The state often has good ideas when it comes to public education. It doesn't always provide the dollars necessary to help financially strapped municipalities put these good ideas into practice. The result is city officials struggling to meet rising educational demands and costs when revenue is not keeping pace.

This is the reality that the Pittsfield School Committee began confronting Wednesday night when Superintendent Jason "Jake" McCandless outlined the fiscal 2015 budget for the city's schools. Like most northeastern cities, Pittsfield's tax base is shrinking but it has more low-income families whose children deserve a good education. It must maintain the quality of its schools to not only serve students but attract families and businesses to the city. And it must address state mandates.

While the state will fund about 80 percent of the cost of a new Taconic High School, it may cost the city $100,000 to improve its vocational program to meet state demands and release that funding. The red tape generated by special education programs is largely the reason why two more special education teachers are needed at a cost of $90,000. The state's new educator evaluation system will cost the city $70,000 to implement, and the state is mandating the purchase of new standardized testing equipment. If the state thinks a new program is important enough to mandate it, it should also provide funding. If no funding is provided to local school systems, then the mandates cannot be all that important.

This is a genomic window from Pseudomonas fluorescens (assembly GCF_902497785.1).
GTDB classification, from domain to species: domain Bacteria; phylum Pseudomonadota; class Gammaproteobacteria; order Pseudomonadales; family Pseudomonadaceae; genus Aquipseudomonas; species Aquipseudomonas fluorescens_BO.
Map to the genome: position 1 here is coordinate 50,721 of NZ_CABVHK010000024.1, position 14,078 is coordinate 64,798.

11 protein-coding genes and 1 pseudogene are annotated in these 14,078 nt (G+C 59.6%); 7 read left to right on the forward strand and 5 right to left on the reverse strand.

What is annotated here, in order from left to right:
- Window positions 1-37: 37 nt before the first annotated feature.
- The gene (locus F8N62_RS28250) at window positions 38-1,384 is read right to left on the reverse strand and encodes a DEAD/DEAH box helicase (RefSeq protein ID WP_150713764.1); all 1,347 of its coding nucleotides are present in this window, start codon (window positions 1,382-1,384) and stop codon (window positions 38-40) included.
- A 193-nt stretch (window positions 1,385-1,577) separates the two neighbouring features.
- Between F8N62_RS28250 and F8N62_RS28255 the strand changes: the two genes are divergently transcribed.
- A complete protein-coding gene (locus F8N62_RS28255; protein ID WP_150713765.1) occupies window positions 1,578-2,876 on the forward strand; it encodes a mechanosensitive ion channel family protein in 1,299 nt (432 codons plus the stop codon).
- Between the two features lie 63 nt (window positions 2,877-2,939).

The superintendent's urging of a team effort among school and city officials and open lines of communications among them was welcome, as the poor working relationship between the School Committee and City Council has recently hampered efforts to accomplish what was already a difficult task. The cost of education continues to rise, and not just because of mandates, while the pool of money to pay these costs stagnates or declines. Tough decisions are ahead, and it will be easier to make them and confront their ramifications if all parties share information and are respectful of one another and of the realities facing city taxpayers.